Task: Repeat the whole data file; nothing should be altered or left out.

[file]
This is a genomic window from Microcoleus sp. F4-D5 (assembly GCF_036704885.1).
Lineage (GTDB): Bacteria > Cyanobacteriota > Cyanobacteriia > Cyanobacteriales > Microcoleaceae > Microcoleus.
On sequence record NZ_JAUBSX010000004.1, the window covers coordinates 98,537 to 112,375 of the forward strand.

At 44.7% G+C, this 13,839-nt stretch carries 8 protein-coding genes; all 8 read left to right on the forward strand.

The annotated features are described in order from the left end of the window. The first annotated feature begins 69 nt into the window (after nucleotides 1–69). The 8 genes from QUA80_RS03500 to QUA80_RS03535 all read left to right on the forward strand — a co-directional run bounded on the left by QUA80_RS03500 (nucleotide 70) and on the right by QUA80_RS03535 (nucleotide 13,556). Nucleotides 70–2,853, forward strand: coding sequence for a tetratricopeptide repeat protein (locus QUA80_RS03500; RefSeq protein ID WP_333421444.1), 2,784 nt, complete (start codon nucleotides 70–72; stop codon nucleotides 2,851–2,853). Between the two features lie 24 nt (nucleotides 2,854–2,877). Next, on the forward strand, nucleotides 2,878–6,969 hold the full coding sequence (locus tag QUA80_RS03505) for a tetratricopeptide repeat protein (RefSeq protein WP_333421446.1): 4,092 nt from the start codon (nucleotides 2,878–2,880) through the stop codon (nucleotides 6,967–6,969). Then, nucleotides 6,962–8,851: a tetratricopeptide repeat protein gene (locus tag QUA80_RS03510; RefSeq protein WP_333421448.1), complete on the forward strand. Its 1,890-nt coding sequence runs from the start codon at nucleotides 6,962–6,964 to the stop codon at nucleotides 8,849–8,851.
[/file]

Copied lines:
This is a genomic window from Microcoleus sp. F4-D5 (assembly GCF_036704885.1).
Lineage (GTDB): Bacteria > Cyanobacteriota > Cyanobacteriia > Cyanobacteriales > Microcoleaceae > Microcoleus.
On sequence record NZ_JAUBSX010000004.1, the window covers coordinates 98,537 to 112,375 of the forward strand.

At 44.7% G+C, this 13,839-nt stretch carries 8 protein-coding genes; all 8 read left to right on the forward strand.

The annotated features are described in order from the left end of the window. The first annotated feature begins 69 nt into the window (after nucleotides 1–69). The 8 genes from QUA80_RS03500 to QUA80_RS03535 all read left to right on the forward strand — a co-directional run bounded on the left by QUA80_RS03500 (nucleotide 70) and on the right by QUA80_RS03535 (nucleotide 13,556). Nucleotides 70–2,853, forward strand: coding sequence for a tetratricopeptide repeat protein (locus QUA80_RS03500; RefSeq protein ID WP_333421444.1), 2,784 nt, complete (start codon nucleotides 70–72; stop codon nucleotides 2,851–2,853). Between the two features lie 24 nt (nucleotides 2,854–2,877). Next, on the forward strand, nucleotides 2,878–6,969 hold the full coding sequence (locus tag QUA80_RS03505) for a tetratricopeptide repeat protein (RefSeq protein WP_333421446.1): 4,092 nt from the start codon (nucleotides 2,878–2,880) through the stop codon (nucleotides 6,967–6,969). Then, nucleotides 6,962–8,851: a tetratricopeptide repeat protein gene (locus tag QUA80_RS03510; RefSeq protein WP_333421448.1), complete on the forward strand. Its 1,890-nt coding sequence runs from the start codon at nucleotides 6,962–6,964 to the stop codon at nucleotides 8,849–8,851.